History Online

I realized as I was pulling this together that there’s a connecting thread to these items, besides the fact that they all involve Trails-of-History-related online resources. I don’t think it will be too difficult to spot, but the first commenter to point it out gets a free (value $0) subscription to Trailheads.

The Scranton Public Library has developed, with the help of several partners and funders, the Lackawanna Valley Digital Archives, in order to make the region’s history more accessible to the public. The project debuted recently with several online collections, including Out of the Wilderness: The Industrialization and Development of the Scranton Area 1850-1865, which contains “letters, books, paintings, photographs and other artifacts from the era when the Lackawanna Valley emerged from its agrarian beginnings to become an industrial center that powered the torn nation’s war effort.” The Anthracite Heritage Museum contributed (digitally, that is) a collection of letters written by Benton native Ebert Smith (Company B, 177th PA Drafted Militia) to his sister Hannah Thacher in 1862 and 1863 from Camp Seamons (Harrisburg, PA) and Camp Mansfield (Deep Creek, VA). The letters give a sense of the tedium and hardships of camp life but also of Smith’s desire to comment on family news even though he’s off to war. (Want to see Smith’s entry in the muster rolls in the State Archives? Go here. He's the third entry on the page.)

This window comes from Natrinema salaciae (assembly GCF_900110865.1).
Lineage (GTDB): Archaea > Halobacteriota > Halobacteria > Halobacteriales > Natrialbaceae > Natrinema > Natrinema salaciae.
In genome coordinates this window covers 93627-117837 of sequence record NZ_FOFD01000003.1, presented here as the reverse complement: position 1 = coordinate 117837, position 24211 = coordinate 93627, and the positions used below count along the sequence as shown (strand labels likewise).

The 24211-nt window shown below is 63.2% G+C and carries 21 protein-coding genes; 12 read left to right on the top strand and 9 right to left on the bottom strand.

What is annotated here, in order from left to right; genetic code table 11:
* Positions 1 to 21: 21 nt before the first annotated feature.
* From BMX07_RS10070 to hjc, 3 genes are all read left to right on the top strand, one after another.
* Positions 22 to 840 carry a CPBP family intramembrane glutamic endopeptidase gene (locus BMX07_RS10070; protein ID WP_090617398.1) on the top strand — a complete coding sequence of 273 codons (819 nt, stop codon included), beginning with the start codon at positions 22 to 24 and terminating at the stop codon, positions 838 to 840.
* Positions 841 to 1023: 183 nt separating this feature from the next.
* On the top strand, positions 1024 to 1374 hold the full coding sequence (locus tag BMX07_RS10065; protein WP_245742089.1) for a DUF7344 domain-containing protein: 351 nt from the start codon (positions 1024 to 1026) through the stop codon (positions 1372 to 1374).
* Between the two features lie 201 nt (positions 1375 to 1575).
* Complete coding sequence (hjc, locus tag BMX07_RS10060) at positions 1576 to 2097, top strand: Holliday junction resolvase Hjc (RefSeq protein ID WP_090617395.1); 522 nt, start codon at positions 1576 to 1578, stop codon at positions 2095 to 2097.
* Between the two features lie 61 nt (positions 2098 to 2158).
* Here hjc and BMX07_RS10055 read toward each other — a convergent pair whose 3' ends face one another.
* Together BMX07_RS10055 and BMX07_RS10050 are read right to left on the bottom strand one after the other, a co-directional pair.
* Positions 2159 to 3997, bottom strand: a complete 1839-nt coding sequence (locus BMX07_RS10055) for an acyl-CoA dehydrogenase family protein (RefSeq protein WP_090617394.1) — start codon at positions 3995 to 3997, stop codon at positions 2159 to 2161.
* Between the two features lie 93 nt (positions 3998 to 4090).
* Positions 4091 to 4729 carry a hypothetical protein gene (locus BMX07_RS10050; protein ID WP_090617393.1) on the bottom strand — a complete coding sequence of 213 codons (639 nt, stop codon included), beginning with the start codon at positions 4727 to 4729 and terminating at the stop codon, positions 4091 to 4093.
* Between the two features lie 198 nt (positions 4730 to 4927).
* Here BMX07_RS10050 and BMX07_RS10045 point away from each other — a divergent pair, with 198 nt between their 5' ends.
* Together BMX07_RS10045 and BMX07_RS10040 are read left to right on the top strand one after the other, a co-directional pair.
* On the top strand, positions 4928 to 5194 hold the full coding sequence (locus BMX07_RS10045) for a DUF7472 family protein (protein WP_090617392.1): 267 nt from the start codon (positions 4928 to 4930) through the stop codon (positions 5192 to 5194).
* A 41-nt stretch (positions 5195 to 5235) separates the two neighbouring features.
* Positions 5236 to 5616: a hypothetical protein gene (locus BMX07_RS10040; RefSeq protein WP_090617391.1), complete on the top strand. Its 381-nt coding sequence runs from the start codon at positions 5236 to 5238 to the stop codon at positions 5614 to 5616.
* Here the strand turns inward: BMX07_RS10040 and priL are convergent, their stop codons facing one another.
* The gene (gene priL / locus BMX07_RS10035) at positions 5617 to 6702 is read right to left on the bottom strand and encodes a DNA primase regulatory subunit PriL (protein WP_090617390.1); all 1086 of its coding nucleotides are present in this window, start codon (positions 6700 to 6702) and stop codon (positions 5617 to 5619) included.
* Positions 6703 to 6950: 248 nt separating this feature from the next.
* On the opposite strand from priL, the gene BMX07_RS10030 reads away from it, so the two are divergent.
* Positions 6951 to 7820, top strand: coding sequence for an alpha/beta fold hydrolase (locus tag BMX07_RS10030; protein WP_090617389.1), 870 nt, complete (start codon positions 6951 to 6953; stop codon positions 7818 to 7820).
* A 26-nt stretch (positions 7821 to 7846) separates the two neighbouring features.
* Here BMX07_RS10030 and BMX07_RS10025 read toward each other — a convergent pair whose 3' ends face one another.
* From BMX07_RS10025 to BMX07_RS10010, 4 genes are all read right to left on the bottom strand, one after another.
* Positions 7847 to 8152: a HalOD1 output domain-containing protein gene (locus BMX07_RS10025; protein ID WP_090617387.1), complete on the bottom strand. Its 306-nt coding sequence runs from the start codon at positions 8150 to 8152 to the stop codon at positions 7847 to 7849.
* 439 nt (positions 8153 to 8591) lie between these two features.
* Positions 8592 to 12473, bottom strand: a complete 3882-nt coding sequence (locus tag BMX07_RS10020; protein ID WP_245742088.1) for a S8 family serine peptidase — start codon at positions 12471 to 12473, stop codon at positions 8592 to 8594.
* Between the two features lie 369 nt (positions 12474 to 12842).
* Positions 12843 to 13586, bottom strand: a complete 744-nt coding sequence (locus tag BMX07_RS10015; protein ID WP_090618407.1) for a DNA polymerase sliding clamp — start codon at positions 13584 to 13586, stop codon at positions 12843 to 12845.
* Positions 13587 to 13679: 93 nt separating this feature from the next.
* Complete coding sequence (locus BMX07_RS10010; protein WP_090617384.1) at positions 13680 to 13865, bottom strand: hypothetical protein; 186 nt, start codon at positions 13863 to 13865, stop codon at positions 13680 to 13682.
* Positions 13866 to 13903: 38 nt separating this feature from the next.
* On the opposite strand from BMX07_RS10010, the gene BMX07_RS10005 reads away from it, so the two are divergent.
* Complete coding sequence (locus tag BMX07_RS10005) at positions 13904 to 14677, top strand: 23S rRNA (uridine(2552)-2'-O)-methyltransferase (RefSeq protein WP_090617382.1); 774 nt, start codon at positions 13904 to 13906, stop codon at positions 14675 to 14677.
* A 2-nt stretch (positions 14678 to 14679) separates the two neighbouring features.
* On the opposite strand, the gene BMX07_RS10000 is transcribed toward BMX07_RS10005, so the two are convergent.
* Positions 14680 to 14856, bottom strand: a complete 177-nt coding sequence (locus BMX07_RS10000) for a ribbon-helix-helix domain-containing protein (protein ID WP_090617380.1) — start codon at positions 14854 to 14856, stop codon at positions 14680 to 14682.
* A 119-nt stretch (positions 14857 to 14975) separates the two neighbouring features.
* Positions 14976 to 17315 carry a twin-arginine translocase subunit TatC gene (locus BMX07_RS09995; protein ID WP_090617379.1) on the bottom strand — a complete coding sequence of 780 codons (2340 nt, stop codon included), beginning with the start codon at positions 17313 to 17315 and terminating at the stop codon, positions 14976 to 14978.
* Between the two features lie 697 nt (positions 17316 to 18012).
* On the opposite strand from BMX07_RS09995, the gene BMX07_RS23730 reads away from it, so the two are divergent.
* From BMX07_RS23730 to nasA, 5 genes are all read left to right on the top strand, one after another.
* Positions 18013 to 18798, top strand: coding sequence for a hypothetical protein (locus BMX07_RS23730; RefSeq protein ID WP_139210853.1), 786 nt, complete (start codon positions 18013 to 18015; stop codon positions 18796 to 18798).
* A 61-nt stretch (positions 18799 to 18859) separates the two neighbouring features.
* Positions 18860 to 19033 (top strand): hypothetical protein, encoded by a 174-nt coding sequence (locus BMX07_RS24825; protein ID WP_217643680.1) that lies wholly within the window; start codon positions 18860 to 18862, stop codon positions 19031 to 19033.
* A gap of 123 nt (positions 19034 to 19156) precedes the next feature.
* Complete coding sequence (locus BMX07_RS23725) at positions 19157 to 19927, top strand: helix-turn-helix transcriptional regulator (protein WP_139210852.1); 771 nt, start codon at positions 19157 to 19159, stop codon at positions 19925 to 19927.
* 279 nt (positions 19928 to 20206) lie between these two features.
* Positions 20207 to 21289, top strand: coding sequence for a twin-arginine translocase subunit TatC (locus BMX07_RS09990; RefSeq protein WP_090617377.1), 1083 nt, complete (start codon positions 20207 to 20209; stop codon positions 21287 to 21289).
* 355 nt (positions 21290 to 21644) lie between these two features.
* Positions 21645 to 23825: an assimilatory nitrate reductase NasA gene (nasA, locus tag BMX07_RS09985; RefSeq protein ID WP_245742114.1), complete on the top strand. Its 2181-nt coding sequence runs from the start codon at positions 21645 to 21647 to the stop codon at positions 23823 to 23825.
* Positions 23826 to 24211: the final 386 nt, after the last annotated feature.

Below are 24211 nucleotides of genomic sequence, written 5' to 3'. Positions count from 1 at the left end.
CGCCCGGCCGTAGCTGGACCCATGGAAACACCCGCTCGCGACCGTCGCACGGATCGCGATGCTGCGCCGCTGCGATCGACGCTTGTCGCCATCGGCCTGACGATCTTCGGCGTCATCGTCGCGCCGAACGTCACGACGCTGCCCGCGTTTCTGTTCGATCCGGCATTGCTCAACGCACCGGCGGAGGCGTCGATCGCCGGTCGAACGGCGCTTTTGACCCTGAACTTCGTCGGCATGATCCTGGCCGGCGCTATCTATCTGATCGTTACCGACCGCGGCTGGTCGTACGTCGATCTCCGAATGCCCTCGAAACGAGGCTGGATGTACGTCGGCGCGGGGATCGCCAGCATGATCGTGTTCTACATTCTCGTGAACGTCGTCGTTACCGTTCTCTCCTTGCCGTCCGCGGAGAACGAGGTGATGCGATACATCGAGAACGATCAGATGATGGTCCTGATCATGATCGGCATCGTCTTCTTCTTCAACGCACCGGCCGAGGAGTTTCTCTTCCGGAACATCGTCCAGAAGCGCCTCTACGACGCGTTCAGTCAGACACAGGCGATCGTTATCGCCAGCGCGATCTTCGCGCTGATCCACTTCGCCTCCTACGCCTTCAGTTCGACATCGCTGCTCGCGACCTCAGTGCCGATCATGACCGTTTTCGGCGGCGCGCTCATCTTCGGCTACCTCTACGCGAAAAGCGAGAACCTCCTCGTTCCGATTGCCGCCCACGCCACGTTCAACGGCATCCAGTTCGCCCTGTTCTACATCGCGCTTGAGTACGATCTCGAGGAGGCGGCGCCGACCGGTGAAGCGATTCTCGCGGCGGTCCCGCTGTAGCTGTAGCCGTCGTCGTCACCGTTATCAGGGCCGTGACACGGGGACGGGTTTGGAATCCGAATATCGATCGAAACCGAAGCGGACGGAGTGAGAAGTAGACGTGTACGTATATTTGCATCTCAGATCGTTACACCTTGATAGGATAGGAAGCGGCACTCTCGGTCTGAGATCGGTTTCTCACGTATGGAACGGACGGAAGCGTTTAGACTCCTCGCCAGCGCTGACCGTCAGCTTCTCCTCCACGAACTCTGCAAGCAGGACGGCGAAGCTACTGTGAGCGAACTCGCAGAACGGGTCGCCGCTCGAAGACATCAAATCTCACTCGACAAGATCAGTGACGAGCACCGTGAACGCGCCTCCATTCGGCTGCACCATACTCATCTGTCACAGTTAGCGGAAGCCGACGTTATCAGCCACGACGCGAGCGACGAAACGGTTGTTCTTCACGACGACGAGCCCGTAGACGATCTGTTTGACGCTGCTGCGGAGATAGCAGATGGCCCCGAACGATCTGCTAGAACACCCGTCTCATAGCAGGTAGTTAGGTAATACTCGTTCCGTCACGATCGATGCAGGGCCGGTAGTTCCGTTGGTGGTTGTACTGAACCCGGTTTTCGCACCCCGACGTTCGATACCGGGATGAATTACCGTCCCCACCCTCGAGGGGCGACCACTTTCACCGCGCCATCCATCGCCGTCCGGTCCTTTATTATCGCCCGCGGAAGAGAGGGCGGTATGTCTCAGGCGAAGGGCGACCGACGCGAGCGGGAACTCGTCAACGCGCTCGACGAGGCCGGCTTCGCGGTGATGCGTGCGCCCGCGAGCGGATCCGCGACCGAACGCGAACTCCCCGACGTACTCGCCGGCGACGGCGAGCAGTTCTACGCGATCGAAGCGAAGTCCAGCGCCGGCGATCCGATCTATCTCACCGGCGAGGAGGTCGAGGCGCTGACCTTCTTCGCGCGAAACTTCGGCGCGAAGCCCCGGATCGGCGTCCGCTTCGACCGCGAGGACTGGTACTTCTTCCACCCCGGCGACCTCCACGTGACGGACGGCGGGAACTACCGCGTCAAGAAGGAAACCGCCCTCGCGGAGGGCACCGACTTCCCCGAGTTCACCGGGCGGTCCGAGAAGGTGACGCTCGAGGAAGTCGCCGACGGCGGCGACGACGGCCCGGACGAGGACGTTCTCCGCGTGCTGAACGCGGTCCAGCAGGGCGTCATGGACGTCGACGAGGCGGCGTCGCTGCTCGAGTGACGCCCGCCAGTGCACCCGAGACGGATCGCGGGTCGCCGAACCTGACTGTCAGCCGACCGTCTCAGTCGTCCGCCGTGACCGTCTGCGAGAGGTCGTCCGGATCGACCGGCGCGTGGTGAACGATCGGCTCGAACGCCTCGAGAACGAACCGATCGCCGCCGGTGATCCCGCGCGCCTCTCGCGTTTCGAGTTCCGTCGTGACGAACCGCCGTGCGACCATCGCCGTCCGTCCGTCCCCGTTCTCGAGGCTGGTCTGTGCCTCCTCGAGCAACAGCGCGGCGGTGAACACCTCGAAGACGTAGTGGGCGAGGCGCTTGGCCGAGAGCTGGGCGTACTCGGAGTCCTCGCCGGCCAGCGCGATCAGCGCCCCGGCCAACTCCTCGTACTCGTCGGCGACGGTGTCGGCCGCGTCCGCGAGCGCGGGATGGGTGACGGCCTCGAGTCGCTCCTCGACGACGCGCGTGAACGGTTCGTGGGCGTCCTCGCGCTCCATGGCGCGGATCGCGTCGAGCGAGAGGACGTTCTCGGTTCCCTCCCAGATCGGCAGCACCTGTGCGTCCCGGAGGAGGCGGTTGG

As the bicentennial of the War of 1812 approaches, Battle of Lake Erie: Building the Fleet in the Wilderness, a booklet by Rear Adm. Denys W. Knoll, USN (Ret.) of Erie, is now available online, courtesy of the Naval History & Heritage Command and the Naval Historical Foundation. The Battle of Lake Erie and the US Brig Niagara’s pivotal role in it are key elements in any understanding of the War, and Knoll’s booklet provides a solid history. Having it available online will broaden its reach and help Erie Maritime Museum commemorate this important anniversary.

PHMC/Ephrata Cloister

Ephrata Cloister is featured in the "Properties and Preservation" section of the current issue of New England Antiques Journal. The illustrated article, by Barbara and Ken Beem, provides readers with a brief history of Conrad Beissel’s early life in Germany and migration to Pennsylvania, his attempt to settle himself away from civilization (one might even say “in the wilderness”), and the folks who followed him to what became Ephrata. Lovely publicity, just in time for Ephrata’s Lantern Tours at the end of the month.


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